• I can understand your thinking, but believe that radical activism is counter productive in a situation as important as this one. I think that most people, with access to information’ now believe in global warming and that includes large corporations.
          Change will come, but a backlash from people whose lives you may disrupt is not what we want. A tremendous number of people depend on the energy industry,directly or indirectly, for their livlihood, and sudden change can be very painful
          I know a response is that the planet is more important than money, but to most parents, the immediate needs of their children will trump everything else The many hungry of the world could not care less about anything other than where their next meal may come from.
          Although there are exceptions, most corporations do change course, either willingly, or in a forced response to changing conditions
          A good example is the publishing industry which has had to adjust to the internet phenomenom. Not all succeed and the roadside is littered with failed ventures. This all happened over a very short period
          Another danger is that by stressing the urgency of action too strongly, many may see the situation as hopeless and get what they can while they can. Activism is often percieved as harming others itself.
          From my view I see tremendous progress being made already, and not just by alternate energy but by efforts to make conventional energy as clean as possible.
          The key is still to convince the general population to use less carbon intensive methods to fill their tansportation and energy needs.
          I may be overly optimistic but I think changes will come in time to prevent catastrophe, if not in time to prevent some discomfort. In the meantime I wll continue making my home as efficient as possible and i will continue driving the most efficient auto that is practical. I have also built my home a little stronger in case the storms get worse. I also used our Air Miles for puposes other than travel.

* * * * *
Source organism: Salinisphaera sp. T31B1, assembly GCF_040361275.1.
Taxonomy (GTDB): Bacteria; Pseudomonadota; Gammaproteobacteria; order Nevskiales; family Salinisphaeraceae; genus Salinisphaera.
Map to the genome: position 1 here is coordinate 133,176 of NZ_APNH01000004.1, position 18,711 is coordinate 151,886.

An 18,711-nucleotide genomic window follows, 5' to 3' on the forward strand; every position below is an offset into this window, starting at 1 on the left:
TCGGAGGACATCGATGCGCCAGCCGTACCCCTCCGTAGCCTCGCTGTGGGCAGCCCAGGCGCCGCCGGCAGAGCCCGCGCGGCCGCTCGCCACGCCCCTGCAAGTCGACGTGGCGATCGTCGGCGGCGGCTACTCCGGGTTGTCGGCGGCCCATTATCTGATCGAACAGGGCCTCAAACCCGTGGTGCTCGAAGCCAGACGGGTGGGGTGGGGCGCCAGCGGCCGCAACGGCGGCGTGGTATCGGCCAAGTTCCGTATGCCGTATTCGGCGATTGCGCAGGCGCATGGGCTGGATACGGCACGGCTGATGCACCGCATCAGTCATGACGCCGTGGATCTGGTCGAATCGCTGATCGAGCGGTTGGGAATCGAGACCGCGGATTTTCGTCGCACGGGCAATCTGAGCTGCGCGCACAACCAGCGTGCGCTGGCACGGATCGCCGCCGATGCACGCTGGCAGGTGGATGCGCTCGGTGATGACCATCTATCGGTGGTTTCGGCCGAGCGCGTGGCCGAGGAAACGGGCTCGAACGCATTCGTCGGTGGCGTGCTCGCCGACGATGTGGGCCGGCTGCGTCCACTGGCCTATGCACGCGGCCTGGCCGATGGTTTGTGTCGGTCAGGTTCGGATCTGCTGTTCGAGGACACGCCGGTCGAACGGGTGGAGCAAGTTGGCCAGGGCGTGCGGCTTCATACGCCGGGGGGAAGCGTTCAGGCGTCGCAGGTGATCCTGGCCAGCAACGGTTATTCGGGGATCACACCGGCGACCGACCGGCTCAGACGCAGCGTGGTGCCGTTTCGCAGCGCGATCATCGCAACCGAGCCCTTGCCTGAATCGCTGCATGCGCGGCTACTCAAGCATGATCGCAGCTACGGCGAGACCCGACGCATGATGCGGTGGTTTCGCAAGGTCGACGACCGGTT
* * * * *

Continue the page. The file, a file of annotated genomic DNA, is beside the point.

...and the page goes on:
We are not trying to save the planet here, but rather to preserve civilization for what it’s worth We must be very careful One major global conflict, caused by energy disruption, could set progress made in the struggle against climate change, back to a point from which we could not recover.
          I also do not believe we have enemies in high places. Rather they are either poorly informed or in some cases idiots. In other cases they may actually see the road ahead clearer than we do and may not be as wrong as we believe.
          In any case rapid progress is usually not accomplished by conflict but rather by co-operation.

          • Hi Rick,

            Long delay but I haven’t forgotten your concerns.
            It is unfortunate that people, through ignorance, can become reactive rather than thoughtful, whatever one’s political stripes, self-included. However, non-violent civil disobedience, such as we see by groups like Greenpeace, and individuals like MLK have been very important for educating, warning and challenging the general society to live better and be more moral. Most people are too busy to want to concern themselves with another’s problem, and